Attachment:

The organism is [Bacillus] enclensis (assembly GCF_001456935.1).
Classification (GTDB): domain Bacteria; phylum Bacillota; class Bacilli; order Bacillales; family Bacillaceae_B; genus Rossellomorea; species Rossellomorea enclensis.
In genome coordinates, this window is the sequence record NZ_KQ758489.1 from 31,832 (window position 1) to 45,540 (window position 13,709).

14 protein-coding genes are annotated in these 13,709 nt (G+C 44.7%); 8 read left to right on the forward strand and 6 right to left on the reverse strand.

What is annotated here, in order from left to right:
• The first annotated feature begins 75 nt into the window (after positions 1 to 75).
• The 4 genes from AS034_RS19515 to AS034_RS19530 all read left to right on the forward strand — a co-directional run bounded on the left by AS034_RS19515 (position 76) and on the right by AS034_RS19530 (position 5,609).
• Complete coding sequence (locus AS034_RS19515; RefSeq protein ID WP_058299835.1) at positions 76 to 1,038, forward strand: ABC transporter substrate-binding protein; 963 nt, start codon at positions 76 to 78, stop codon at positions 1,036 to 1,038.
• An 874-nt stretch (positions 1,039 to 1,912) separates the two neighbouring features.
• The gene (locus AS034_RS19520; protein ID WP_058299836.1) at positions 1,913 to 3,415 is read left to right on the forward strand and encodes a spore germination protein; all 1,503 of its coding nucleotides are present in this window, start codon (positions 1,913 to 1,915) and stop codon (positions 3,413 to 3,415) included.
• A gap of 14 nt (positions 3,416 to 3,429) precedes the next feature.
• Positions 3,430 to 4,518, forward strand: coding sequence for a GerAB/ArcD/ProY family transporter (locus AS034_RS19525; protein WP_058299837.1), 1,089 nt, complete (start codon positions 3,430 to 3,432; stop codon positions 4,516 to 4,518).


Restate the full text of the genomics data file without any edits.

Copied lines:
The organism is [Bacillus] enclensis (assembly GCF_001456935.1).
Classification (GTDB): domain Bacteria; phylum Bacillota; class Bacilli; order Bacillales; family Bacillaceae_B; genus Rossellomorea; species Rossellomorea enclensis.
In genome coordinates, this window is the sequence record NZ_KQ758489.1 from 31,832 (window position 1) to 45,540 (window position 13,709).

14 protein-coding genes are annotated in these 13,709 nt (G+C 44.7%); 8 read left to right on the forward strand and 6 right to left on the reverse strand.

What is annotated here, in order from left to right:
• The first annotated feature begins 75 nt into the window (after positions 1 to 75).
• The 4 genes from AS034_RS19515 to AS034_RS19530 all read left to right on the forward strand — a co-directional run bounded on the left by AS034_RS19515 (position 76) and on the right by AS034_RS19530 (position 5,609).
• Complete coding sequence (locus AS034_RS19515; RefSeq protein ID WP_058299835.1) at positions 76 to 1,038, forward strand: ABC transporter substrate-binding protein; 963 nt, start codon at positions 76 to 78, stop codon at positions 1,036 to 1,038.
• An 874-nt stretch (positions 1,039 to 1,912) separates the two neighbouring features.
• The gene (locus AS034_RS19520; protein ID WP_058299836.1) at positions 1,913 to 3,415 is read left to right on the forward strand and encodes a spore germination protein; all 1,503 of its coding nucleotides are present in this window, start codon (positions 1,913 to 1,915) and stop codon (positions 3,413 to 3,415) included.
• A gap of 14 nt (positions 3,416 to 3,429) precedes the next feature.
• Positions 3,430 to 4,518, forward strand: coding sequence for a GerAB/ArcD/ProY family transporter (locus AS034_RS19525; protein WP_058299837.1), 1,089 nt, complete (start codon positions 3,430 to 3,432; stop codon positions 4,516 to 4,518).